A Missouri appeals court rejected an argument by a convicted cop killer Tuesday that his mandatory life sentence was cruel and unusual punishment because of his age.

Trenton Forster was 18 when he shot and killed St. Louis County police officer Blake Snyder in 2016, the St. Louis Post-Dispatch reported. His legal claim cited a state law that prohibits life sentences without parole for offenders younger than 18. 

The Missouri Court of Appeals for the Eastern District disagreed. The court relied on a recent state Supreme Court ruling that rejected efforts to raise the age limit for life sentences without parole for those convicted of first-degree murder.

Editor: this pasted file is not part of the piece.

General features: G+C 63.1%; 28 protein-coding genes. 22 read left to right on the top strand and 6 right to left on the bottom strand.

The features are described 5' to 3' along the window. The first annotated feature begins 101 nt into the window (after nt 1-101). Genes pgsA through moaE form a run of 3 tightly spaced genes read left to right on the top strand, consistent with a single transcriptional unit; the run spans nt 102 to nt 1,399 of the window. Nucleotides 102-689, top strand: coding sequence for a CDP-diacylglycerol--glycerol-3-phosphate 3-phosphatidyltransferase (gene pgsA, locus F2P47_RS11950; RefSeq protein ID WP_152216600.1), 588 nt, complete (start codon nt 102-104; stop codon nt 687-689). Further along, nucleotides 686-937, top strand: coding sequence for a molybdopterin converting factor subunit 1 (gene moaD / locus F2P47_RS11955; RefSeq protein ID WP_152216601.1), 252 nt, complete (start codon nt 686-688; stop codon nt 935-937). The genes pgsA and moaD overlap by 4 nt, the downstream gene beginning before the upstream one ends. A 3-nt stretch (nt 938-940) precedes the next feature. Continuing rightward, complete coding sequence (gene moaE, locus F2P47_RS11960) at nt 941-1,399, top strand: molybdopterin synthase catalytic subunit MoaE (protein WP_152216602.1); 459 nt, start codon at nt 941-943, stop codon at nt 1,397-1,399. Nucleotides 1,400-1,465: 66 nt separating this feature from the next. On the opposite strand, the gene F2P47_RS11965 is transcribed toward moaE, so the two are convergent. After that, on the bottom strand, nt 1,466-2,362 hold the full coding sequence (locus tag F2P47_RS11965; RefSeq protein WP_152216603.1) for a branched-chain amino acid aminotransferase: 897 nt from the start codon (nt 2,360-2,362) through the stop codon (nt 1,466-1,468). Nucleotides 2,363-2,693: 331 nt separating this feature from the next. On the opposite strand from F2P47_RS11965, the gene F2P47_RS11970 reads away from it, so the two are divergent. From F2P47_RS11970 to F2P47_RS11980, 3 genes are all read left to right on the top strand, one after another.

Forster killed Snyder as the officer approached his vehicle while responding to a disturbance call on Oct. 6, 2016. Forster was high on drugs and suicidal, prosecutors said. 

He was sentenced last year after being found guilty of killing Snyder and attempting to shoot at his partner. 

St. Louis County police officer Blake Snyder.

St. Louis County police officer Blake Snyder. (St. Louis County Police Department)


Forster also claimed prejudicial evidence was introduced during his trial, including testimony from Snyder’s wife, an image of Snyder in uniform and his anti-police rhetoric from jail phone recordings. 

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